The godfather of neo-liberals would have been delighted with its progress, writes Wilson da Silva.
THEY are unelected, privately funded and their meetings are by invitation only. Operating behind the scenes, they influence elected officials, bureaucrats and rising politicians from both sides of politics and they populate the opinion pages of newspapers. Australia's neo-conservative think tanks wield extraordinary influence over government policy.
They are so influential that they regard themselves as "the fifth estate", as essential to democracy as the other four: government, parliament, the judiciary and a free press. Each think tank has a clear political agenda, but prefers the camouflage of innocuous-sounding names such as Sydney's Centre for Independent Studies (CIS) or Melbourne's Institute of Public Affairs.
Despite their clout, as reported in The Sydney Morning Herald this week, their membership is undisclosed and their financial backers publicity shy.
At closed meetings, you are as likely to find the Premier, Bob Carr, as you are the Prime Minister, John Howard. They may sell themselves as independent ideas factories, but they have a product to sell. Call it neo-liberalism, neo-conservatism or the New Right, they are about the winding-back of government from the economy and the retreat of the welfare state. In the case of the CIS, the traditional family is also central.
The left has nothing quite like them: not in numbers, funding or in sheer clout. That's partly because most donors of think tanks are businesses and wealthy individuals, and few of these are interested in policy ideas espoused by groups such as the Australia Institute in Canberra, probably the country's leading progressive think tank.
In the United States and Britain, neo-conservative think tanks have been phenomenally successful since rising to prominence in the 1970s. Margaret Thatcher was co-founder of Britain's Centre for Policy Studies before becoming party leader, and her government's manifesto was written by her think tank. It advocated the busting of union power, free trade, restructuring the tax system to favour families and a raft of what were once neo-conservative fetishes now considered mainstream.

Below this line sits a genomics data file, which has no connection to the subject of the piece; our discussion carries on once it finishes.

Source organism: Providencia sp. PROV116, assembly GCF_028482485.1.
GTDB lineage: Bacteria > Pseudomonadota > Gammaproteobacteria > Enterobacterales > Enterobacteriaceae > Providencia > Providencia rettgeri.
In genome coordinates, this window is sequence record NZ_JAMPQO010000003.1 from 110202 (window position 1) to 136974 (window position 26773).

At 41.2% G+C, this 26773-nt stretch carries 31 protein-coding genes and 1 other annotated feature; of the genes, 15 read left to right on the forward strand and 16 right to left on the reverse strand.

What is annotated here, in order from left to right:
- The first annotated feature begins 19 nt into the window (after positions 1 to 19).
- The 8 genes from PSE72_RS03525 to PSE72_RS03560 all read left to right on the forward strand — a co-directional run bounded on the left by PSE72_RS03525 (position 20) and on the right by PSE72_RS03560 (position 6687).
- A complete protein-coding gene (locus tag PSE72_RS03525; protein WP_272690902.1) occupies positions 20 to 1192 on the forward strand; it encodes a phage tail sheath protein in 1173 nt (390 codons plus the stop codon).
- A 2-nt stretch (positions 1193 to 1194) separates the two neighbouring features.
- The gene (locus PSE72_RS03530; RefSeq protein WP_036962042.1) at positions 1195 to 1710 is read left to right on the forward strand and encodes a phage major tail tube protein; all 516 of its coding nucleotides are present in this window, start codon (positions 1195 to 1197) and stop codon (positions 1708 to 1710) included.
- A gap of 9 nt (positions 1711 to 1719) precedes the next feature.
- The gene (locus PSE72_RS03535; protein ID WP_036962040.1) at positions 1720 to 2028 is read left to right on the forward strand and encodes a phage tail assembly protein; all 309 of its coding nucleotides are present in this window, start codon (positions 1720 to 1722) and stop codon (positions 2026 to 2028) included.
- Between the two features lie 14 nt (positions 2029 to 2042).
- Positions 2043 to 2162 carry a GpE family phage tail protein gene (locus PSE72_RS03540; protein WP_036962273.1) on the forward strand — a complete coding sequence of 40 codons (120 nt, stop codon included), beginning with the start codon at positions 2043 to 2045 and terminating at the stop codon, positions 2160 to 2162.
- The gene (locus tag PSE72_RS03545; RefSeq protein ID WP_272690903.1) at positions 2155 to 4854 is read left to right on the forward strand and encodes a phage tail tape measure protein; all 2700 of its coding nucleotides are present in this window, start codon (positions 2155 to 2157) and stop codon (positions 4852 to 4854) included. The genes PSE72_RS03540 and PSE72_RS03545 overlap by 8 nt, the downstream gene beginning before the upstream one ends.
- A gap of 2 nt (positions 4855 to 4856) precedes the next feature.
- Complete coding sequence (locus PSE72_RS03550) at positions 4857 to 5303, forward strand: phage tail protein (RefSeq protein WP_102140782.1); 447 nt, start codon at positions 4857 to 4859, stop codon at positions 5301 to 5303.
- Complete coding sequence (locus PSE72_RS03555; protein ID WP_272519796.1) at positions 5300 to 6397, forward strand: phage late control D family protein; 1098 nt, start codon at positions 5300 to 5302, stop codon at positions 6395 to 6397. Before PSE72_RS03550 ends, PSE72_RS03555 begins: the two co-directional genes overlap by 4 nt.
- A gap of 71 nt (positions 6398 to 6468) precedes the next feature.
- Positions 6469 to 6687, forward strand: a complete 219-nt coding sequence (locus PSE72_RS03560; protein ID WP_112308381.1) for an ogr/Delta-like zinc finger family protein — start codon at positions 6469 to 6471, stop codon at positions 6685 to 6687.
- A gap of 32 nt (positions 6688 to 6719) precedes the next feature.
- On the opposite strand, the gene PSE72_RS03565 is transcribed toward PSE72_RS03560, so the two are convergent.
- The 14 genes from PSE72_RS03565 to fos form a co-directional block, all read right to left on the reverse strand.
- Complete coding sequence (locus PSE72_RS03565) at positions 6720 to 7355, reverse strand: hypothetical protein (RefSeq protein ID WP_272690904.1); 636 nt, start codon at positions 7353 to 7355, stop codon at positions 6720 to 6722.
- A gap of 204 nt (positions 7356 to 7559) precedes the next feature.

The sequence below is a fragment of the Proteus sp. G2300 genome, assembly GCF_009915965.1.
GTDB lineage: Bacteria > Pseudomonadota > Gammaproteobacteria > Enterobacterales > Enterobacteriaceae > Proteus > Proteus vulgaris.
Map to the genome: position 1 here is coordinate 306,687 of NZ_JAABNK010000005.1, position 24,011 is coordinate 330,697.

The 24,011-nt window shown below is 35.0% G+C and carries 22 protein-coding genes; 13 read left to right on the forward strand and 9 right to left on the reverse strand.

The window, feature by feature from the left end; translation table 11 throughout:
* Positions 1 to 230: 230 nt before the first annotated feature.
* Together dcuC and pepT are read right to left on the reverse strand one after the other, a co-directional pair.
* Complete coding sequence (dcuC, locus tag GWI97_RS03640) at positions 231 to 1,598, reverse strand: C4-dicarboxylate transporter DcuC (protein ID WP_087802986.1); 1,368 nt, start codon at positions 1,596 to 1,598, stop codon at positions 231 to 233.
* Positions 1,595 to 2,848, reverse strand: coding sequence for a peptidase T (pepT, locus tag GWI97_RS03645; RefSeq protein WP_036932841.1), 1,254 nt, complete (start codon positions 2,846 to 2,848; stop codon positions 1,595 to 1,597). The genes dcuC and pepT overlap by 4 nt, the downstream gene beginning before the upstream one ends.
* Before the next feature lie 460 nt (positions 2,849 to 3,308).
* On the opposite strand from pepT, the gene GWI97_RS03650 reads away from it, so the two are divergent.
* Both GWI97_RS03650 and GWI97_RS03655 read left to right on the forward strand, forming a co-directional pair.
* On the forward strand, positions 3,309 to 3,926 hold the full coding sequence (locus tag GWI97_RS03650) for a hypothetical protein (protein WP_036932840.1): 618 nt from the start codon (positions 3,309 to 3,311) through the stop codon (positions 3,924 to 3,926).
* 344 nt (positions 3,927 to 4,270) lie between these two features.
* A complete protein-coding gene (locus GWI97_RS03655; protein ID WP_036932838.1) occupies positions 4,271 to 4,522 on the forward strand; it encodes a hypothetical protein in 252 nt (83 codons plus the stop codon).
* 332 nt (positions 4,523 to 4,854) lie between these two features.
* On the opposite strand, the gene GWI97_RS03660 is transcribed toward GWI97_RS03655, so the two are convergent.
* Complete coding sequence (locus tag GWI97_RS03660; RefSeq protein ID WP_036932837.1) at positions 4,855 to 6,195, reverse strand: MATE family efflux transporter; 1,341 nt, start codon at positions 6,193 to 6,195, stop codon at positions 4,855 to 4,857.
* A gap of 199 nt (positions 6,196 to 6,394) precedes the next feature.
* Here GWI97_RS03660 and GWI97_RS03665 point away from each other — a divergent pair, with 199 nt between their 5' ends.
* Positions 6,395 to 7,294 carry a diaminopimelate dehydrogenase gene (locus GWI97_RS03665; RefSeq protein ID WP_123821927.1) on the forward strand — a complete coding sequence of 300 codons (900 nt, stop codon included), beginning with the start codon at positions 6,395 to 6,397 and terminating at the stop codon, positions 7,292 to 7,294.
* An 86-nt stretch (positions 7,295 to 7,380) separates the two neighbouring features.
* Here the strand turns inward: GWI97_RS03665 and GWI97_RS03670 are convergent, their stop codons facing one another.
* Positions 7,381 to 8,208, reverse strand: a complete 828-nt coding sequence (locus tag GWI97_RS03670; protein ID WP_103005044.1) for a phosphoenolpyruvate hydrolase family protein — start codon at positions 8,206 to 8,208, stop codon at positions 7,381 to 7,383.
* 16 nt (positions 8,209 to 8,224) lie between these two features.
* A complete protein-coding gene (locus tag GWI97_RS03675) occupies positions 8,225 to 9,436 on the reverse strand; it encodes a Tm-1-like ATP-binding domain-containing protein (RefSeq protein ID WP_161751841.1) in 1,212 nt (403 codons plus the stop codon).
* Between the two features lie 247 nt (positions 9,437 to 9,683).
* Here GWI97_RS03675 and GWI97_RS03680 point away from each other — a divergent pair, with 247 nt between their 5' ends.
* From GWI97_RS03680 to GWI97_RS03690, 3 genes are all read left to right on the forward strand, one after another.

The capture of the White House by the Republicans in 1980 ushered in the first-wave neo-conservative revolution in the US. Ronald Reagan's favourite think tank was the hawkish Institute for Contemporary Studies, from where he drew Edwin Meese as attorney-general and Caspar Weinberger as defence secretary. A former chairman is the Defence Secretary, Donald Rumsfeld.
If there was a global godfather of this neo-conservative movement, it would be Friedrich von Hayek. The Austrian economist and social theorist was a rival of British economist John Maynard Keynes. Keynes' interventionist ideas came to dominate policy after World War II, while Hayek's drifted into the back rooms of history.
But he didn't give up: in 1947, he set up the Mont Pelerin Society, a secretive group that met annually to map out a neo-conservative counterattack against the growing socialist character of postwar economies. It played midwife to scores of neo-conservative think tanks, among them the Heritage Foundation (1973) and the Cato Institute (1977) in the US and Australia's CIS (1975).
The society and its progeny have been enormously influential: of the 76 advisers in Reagan's 1980 presidential campaign, 22 were members. And its members include Nobel laureate Milton Friedman (a former president), Czech Prime Minister Vaclav Klaus and former New Zealand finance minister Ruth Richardson. Greg Lindsay, the executive director of the CIS in Sydney, is a former vice-president. Neo-conservative think tanks now dominate the political debate in much of the West.
In Australia, as elsewhere, they ply their trade by publishing "independent research" from a network of like-minded scholars whose reports invariably end up backing the neo-conservative world view. Staff and friendly scholars are paid to write newspaper articles which are submitted - usually free - to opinion pages.
By publishing reports that confirm their arguments, neo-conservative think tanks seek to mould public debate. But they also peddle influence, holding closed seminars and lectures where visiting international conservative luminaries address selected rising members of the political elite - such as last week's CIS gathering on the Sunshine Coast. Von Hayek would have been pleased. He died in 1992, but not before Thatcher rewarded him with a visit to Buckingham Palace, where he was bestowed with a Companion of Honour - a tribute to the most successful, if unheralded, political puppet-master of the past century.
Wilson da Silva is a Sydney journalist who has extensively researched think tanks in Australia.